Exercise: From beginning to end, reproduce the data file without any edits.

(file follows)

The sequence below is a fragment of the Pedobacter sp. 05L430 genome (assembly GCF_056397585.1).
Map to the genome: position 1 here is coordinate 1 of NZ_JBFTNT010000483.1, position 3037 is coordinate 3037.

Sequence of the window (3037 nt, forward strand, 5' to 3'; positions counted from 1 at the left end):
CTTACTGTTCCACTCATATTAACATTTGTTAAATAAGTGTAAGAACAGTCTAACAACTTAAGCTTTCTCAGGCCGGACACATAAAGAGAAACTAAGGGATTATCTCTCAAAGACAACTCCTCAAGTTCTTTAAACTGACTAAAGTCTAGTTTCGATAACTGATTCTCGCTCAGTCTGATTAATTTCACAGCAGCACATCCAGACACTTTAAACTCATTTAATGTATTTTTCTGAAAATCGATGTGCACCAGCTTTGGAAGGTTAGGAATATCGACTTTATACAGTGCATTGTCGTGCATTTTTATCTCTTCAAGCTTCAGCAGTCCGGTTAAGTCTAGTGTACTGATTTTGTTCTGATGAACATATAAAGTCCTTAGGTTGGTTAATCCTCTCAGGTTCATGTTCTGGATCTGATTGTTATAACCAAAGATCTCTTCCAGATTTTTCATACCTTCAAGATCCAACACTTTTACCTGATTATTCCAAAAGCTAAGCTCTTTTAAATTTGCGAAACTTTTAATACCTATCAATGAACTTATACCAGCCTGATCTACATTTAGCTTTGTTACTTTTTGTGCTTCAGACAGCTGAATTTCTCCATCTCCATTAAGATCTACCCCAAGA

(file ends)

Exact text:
The sequence below is a fragment of the Pedobacter sp. 05L430 genome (assembly GCF_056397585.1).
Map to the genome: position 1 here is coordinate 1 of NZ_JBFTNT010000483.1, position 3037 is coordinate 3037.

Sequence of the window (3037 nt, forward strand, 5' to 3'; positions counted from 1 at the left end):
CTTACTGTTCCACTCATATTAACATTTGTTAAATAAGTGTAAGAACAGTCTAACAACTTAAGCTTTCTCAGGCCGGACACATAAAGAGAAACTAAGGGATTATCTCTCAAAGACAACTCCTCAAGTTCTTTAAACTGACTAAAGTCTAGTTTCGATAACTGATTCTCGCTCAGTCTGATTAATTTCACAGCAGCACATCCAGACACTTTAAACTCATTTAATGTATTTTTCTGAAAATCGATGTGCACCAGCTTTGGAAGGTTAGGAATATCGACTTTATACAGTGCATTGTCGTGCATTTTTATCTCTTCAAGCTTCAGCAGTCCGGTTAAGTCTAGTGTACTGATTTTGTTCTGATGAACATATAAAGTCCTTAGGTTGGTTAATCCTCTCAGGTTCATGTTCTGGATCTGATTGTTATAACCAAAGATCTCTTCCAGATTTTTCATACCTTCAAGATCCAACACTTTTACCTGATTATTCCAAAAGCTAAGCTCTTTTAAATTTGCGAAACTTTTAATACCTATCAATGAACTTATACCAGCCTGATCTACATTTAGCTTTGTTACTTTTTGTGCTTCAGACAGCTGAATTTCTCCATCTCCATTAAGATCTACCCCAAGA